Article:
A new study has suggested that UK authors could be missing out on the chance of increased visibility, traffic and advertising revenue by not taking up the opportunity of adding an online profile and bio.
The study revealed that in 13% of Google searched, as least one of the top 100 results incorporated author profile information including a thumbnail image and bio. The study further revealed that the majority of these results came from US authors and therefore the UK based authors were potentially missing out.
What is Author Bio?
Google have been showcasing their author bio feature for nearly a year and it is alternatively known as “authorship markup”. The idea behind the technology is that news, blogs and other online appearances of an author could be grouped together and this could help searchers find other articles by the same author in organic search results.
Google have indicated previously that their plan for author integrations was part of their drive to improve searches by eliminating poor content and that by making more authors accountable for their work, there would be an improvement in quality.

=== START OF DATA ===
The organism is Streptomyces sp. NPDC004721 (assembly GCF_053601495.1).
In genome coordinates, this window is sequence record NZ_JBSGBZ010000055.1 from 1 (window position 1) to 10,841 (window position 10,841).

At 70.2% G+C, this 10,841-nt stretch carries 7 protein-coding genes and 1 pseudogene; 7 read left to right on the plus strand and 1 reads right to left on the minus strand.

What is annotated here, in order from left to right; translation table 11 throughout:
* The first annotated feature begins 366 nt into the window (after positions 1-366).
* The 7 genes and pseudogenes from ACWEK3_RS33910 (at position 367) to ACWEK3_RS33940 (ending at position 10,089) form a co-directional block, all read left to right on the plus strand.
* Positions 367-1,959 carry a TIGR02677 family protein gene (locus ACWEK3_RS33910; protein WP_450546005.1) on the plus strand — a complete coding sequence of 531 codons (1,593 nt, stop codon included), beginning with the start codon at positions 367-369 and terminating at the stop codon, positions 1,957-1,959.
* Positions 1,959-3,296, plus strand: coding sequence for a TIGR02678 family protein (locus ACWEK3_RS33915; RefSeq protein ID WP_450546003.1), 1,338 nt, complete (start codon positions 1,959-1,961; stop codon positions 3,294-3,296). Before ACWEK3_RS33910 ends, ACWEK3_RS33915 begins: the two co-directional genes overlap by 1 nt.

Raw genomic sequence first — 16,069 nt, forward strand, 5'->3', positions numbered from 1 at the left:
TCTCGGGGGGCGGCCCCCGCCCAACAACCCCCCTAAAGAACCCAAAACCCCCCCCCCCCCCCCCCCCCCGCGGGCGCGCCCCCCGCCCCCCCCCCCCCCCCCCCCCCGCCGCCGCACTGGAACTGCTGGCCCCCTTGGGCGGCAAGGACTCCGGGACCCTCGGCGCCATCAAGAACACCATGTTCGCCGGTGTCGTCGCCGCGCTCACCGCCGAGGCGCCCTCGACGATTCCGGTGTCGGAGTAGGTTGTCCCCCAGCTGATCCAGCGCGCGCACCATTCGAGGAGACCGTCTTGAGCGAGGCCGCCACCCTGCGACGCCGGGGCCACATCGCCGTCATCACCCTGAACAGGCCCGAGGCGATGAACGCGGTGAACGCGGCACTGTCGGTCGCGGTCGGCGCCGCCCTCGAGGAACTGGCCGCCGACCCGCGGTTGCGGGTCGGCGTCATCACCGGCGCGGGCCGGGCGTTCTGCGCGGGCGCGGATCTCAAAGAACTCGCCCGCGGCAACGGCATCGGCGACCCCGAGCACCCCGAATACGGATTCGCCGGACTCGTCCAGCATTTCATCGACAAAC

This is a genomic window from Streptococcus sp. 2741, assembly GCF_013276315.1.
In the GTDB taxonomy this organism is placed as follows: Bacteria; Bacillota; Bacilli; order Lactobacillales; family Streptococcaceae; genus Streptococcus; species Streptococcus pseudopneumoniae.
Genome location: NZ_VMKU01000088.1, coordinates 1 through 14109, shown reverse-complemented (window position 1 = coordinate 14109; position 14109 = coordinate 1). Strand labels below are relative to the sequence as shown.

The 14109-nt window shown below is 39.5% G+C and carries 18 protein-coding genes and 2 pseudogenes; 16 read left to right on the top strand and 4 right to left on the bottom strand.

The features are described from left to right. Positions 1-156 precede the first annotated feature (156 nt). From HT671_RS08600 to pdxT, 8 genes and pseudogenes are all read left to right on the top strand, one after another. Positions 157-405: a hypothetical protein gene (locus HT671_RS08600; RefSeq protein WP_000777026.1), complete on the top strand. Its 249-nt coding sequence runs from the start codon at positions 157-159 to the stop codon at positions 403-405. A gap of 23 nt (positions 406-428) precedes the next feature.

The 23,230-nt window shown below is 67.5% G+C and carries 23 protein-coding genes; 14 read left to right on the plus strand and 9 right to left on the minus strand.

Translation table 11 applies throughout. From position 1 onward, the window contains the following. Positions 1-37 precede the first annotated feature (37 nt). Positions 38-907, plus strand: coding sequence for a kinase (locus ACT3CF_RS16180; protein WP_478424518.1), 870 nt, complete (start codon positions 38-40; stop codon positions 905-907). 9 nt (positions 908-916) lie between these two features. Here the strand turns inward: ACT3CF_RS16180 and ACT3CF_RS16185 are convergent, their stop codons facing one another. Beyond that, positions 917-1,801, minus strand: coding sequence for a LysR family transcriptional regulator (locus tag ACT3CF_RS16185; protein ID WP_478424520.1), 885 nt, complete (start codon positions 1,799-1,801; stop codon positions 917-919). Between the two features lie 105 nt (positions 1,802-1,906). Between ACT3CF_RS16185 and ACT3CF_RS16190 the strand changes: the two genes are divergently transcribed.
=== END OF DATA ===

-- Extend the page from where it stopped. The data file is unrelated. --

The majority of authors who currently appear in these results are those who write about technology, medical and food topics said search and social analytics company Searchmetrics who analysed 1 million popular keywords to come up with their findings.
UK Missing Out
However, the fact that more US authors are taking Google up on the opportunity than UK writers could mean that the UK is losing out significantly.
Marcus Tober the founder and CTO of Searchmetrics spoke about the results “More writers from US based sites are appearing in the top 20 because authors generally need to have a profile on the Google Plus social network to be displayed in author integrations – and we assume more writers for US sites are on Google Plus and also Google has possibly encouraged some US sites to set up their articles for author integrations.” He further suggested that UK authors had a huge opportunity to get ahead of their counterparts and make themselves more visible to UK searchers.